Thursday, May 16, 2013

STAR TREK Into Disappointment

Opening today at nearly every multiplex in the galaxy:

(Dir. J.J. Abrams, 2013)

At first, it seemed that it was just that this sequel was just messier and less fun than Abram’s 2009 reboot. That the freshness of how that movie so entertainingly re-established Star Trek’s most iconic characters with new faces had faded.

But as the quick-cut convolutions of the plot swirled around my head, aided by the heavy lens flare (now in 3D!), I began to shudder. Abrams, along with screenwriters Roberto Orci, Alex Kurtzman, and Damon Lindelof, were no longer simply paying homage, they were blatantly ripping off scenarios, dialogue, and the emotional pull of what many consider the best of the original run of STAR TREK movies.

Of course, I’m talking about STAR TREK II: THE WRATH OF KHAN (from here on: STII: TWOK).

Nicholas Meyer’s 1982 sequel to Robert Wise’s STAR TREK: THE MOTION PICTURE (1979) was a game changer for the franchise. The first one, which brought the cast back from the popular '60s TV series in part to capitalize on the STAR WARS craze of the late ‘70s, was seen as too cerebral, and worse – boring, but the second one was a terrific action adventure that appealed to both fans and a mass audience, without sacrificing the smarts (largely thanks to an excellent screenplay by Jack B. Sowards and Meyer).

Abrams had already touched on STII:TWOK in his first installment of STAR TREK, with the Kobayashi Maru element (the no-win scenario Starfleet test) and a few lines, but here the allusions are out in full force starting with Benedict Cumberbatch as a villain from 300 years in the past that, c’mon, everybody knows going in who he’s going to turn out to be.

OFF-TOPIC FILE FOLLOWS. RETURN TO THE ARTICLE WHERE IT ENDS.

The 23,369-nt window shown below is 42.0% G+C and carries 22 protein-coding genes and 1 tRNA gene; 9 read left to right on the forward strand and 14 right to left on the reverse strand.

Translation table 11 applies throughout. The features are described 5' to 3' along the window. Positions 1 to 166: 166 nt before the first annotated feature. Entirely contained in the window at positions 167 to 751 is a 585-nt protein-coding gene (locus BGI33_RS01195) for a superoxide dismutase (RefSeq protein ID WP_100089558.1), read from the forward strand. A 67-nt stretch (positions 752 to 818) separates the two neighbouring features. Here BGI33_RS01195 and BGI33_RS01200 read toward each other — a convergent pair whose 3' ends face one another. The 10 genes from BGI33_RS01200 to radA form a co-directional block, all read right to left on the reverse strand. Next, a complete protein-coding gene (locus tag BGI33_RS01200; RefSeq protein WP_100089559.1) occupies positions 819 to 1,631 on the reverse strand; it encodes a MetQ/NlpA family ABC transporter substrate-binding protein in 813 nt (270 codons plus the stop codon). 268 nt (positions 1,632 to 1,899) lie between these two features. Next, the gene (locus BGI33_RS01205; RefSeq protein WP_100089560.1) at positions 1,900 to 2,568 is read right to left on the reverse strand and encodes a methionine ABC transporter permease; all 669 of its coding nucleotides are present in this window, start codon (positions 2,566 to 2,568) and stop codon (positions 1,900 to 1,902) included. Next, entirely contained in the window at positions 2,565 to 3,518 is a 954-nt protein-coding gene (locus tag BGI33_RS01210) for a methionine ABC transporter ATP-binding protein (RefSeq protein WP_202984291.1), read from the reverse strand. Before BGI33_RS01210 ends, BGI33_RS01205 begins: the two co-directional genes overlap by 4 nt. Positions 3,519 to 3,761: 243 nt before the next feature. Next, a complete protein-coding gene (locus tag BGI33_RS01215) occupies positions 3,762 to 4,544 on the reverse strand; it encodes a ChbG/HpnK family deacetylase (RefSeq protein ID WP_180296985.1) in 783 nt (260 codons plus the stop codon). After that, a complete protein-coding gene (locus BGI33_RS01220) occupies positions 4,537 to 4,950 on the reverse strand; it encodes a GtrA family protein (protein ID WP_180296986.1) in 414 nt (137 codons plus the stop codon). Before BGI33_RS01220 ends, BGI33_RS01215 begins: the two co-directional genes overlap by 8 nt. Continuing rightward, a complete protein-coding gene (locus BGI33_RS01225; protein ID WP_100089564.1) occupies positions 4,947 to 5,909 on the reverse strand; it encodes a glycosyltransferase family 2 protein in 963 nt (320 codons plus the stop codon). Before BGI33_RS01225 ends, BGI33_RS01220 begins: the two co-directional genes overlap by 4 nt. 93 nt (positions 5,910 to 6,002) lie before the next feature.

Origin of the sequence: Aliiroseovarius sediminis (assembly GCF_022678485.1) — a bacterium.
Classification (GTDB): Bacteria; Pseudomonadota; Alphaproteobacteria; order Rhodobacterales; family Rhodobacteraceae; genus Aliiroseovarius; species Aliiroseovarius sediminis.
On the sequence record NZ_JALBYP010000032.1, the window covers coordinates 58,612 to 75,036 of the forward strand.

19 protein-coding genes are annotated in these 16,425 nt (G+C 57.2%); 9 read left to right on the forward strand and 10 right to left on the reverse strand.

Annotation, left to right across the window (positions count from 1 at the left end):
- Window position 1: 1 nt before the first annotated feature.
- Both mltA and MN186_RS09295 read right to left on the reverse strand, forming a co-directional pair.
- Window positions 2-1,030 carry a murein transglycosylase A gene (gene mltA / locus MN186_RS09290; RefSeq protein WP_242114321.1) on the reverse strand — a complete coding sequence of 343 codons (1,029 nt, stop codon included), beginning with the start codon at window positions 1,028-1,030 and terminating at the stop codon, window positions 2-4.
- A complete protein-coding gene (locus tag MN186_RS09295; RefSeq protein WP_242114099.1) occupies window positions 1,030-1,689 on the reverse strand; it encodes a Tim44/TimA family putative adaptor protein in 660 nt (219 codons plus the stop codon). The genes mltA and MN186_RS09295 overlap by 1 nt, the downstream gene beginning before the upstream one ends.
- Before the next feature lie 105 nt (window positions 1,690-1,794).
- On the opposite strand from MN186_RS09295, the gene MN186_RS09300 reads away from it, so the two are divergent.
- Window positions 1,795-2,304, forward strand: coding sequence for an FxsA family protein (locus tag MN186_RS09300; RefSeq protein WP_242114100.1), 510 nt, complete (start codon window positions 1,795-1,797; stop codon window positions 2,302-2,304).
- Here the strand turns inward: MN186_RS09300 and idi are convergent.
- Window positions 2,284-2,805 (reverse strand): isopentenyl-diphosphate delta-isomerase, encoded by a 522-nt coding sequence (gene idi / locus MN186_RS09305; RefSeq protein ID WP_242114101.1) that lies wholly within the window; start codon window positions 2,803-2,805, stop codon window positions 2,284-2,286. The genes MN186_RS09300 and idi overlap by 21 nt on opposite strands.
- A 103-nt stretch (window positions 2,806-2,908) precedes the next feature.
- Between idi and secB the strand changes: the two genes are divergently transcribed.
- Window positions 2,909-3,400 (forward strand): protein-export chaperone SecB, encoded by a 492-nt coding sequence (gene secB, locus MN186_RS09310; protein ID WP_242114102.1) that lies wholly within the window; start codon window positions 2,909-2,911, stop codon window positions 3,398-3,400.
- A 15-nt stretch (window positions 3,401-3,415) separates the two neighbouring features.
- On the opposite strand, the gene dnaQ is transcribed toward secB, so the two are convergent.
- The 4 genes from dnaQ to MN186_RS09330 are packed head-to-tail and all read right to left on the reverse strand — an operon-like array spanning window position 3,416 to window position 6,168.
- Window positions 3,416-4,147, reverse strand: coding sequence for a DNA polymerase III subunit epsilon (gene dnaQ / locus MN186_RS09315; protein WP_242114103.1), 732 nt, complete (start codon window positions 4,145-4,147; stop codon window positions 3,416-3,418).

The entire cast returns headed by Chris Pine as Captain Kirk, who again lives to ignore Federation regulations, have sex with alien women (he’s in bed with two of them early on), and perform death defying stunts at early possible chance.

Their amusing rivalry has died down, so Kirk and Zachary Quinto’s Spock are settled into the friendship as seen on the old series, and Spock’s romantic relationship with Uhuru (Zoe Saldana), something that was somewhat shocking when it was introduced 4 years ago is also background fodder here. As for the rest, Karl Urban as McCoy, Simon Pegg as Scotty, Anton Yelchin as Chekov, and John Cho as Sulu, they’re around mainly to say their character’s classic lines (McCoy: “Damn it Jim, I’m a Doctor not a torpedo technician!”).

So the movie has Kirk being demoted for breaking the Prime Directive (you know, the deal where Starfleet can’t interfere with the development of an alien civilization) in the film’s big ass opening volcano sequence, then made First Officer under Admiral Pike (Bruce Greenwood, also returning from the previous film). When Pike is killed by Cumberbatch (who has some effectively sinister moments but is no Ricardo Montalban) in a gunship in a violent assault in San Fransisco, Kirk and crew chases him down with the Enterprise to the Klingon territory of Kronos.